HomeAging With MonicaLife JournalCan you wear all black to the Kentucky Derby

Can you wear all black to the Kentucky Derby


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So, the Kentucky Derby trip is still on for Saturday. I’m still dreading it because it will take 3-4 hours to get there (driving). Once there it will be another 4 or so hours hanging out in the infield. I won’t get to see the horses race live. I’ll watch from a jumbo TV with the rest of the infield crowd. And once it’s all over, it’s back on the road for a 3-4 hour drive home. I don’t have any desire to experience the Kentucky Derby (even from the reserved seating areas where you get to see the actual horse race), much less from the infield. But I’ll be going (unless something changes between now and Saturday at noon) [ UPDATE Saturday May 13 2023: Something did change. The plans were canceled and I did not go to the Kentucky Derby last Saturday May 6th 2023 after all ]

Yesterday I wrote about Kentucky Derby infield dress code. Basically, from everything I was able to learn researching yesterday, you can pretty much wear anything you want if you’ll be experiencing the Kentucky Derby from the infield. You can dress up if you want to dress up or you can dress down. That suggests to me that, yes, you can wear all black to the Kentucky Derby–at least in the infield.

I’ll be choosing to dress down on Saturday because I don’t want to have to deal with wardrobe issues on top of the stress and anxiety of just being out there for 4 hours doing nothing, but just waiting for the member of my 3-person party who will be off with the media personnel watching the actual horses race. So I’ve purchased an all black outfit from Fashion Nova to wear.

I think it’s probably not recommended to wear all black to the Kentucky Derby even if you’ll be watching on a TV at the infield. But I don’t generally like to follow fashion rules. And I definitely don’t want to be part of the derby fashion show. There will be people in the infield who will still take advantage of the opportunity to dress up. It is after all the Kentucky Derby. But I have no intention to be on parade myself. So a black tank top with black pants and a black over-shirt with my old ankle boots will make up my ensemble on Saturday. I’ll wear a black cap ( not to have on a hat for the derby but just to have on a hat for my comfort ). And that will be it for me. Hopefully I’ll get through the event without any issues.

As for you and whether or not you can wear all black to the actual Kentucky derby (reserved seating areas)? I didn’t see anything in the dress code write up on the Kentucky Derby website that suggests you can’t. It does seem to recommend nice bright spring colors, but it doesn’t say you’re required to wear one color or another. More to the point, it does not say you cannot wear black or any other color. You probably can’t wear what I’m going to wear. Or maybe you can? After all, shouldn’t you be free to wear whatever the heck you want? I think so. I can’t imagine they deny entrance to reserved seating ticket holders based on how they’re dressed. But who knows?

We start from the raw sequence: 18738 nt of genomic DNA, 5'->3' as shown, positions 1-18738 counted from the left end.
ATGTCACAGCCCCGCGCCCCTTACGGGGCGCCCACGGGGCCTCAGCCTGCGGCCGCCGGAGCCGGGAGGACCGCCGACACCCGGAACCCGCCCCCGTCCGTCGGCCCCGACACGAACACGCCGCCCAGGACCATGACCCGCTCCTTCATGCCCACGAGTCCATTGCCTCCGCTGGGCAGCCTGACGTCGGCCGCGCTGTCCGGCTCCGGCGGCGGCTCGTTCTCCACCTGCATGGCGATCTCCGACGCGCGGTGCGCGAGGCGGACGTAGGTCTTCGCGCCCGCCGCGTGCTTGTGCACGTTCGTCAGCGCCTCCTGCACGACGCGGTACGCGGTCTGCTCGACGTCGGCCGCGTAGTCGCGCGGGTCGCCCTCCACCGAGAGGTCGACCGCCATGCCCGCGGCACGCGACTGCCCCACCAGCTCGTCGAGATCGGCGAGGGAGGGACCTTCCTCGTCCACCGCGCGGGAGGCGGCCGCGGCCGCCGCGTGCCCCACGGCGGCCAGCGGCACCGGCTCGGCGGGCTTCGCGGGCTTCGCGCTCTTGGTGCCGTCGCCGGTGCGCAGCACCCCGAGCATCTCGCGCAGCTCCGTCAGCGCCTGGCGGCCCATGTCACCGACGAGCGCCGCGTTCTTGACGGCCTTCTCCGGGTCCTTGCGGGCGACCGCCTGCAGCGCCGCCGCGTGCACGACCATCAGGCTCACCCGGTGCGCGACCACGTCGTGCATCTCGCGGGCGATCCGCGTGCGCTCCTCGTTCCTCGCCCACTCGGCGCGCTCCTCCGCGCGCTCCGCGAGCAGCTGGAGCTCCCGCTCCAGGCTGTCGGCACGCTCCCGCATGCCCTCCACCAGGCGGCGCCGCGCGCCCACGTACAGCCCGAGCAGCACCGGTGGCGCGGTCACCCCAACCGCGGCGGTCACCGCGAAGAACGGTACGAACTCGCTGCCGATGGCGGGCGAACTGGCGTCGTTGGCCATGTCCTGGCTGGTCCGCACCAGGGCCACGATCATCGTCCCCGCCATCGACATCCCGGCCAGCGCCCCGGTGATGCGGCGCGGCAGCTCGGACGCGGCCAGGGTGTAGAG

I’ll write a post once I’ve experienced the derby from the infield and let you know how it went.

Singer songwriter Adelamonica AKA Avenue Sixty editor in chief. Writing as Monica for The Monica Archives. Writing has always been one of my passions. In fact, when I was a teenager, I used to tell people they should remember my name, because I was going to become a famous author. I used to live to write and write to live--not in the sense of writing for income but writing to combat depression and to feel a sense of purpose. I've written novels, poems, articles and essays that I tried unsuccessfully to get published over many years starting in my teens. When I discovered blogging several ages ago, I turned to that avenue as a means of doing what I love without having to worry about publishers and their rejection letters. Modeling is also something I have always enjoyed and something I wanted very badly to do as a teenager. So badly that I used to lie and tell people I was a model. I would carry around a large portfolio style photo album and claim it was my modeling portfolio. But, as with my writing, the people with the power to make my modeling dreams come true saw nothing in me that made them stop me in the streets of New York to offer me a modeling contract with their agency. So when I discovered the ability to photograph my own self (before cell phones and selfies) I took up a hobby of pretend modeling at home and that hobby has remained with me throughout my life as a form of self expression and self therapy. I ask that you kindly excuse my lack of worldliness and any instances where I demonstrate lack of tact or lack of knowledge and even lack of basic intelligence in my writing and posing. I'm just here trying to have a little fun doing the things that make me happy. I'm just an average human for whom writing and posing and singing and dancing and the other things I do are ways I express myself and keep myself going on this ever challenging journey of life. I hope you will find something even remotely useful or interesting in the things I share.


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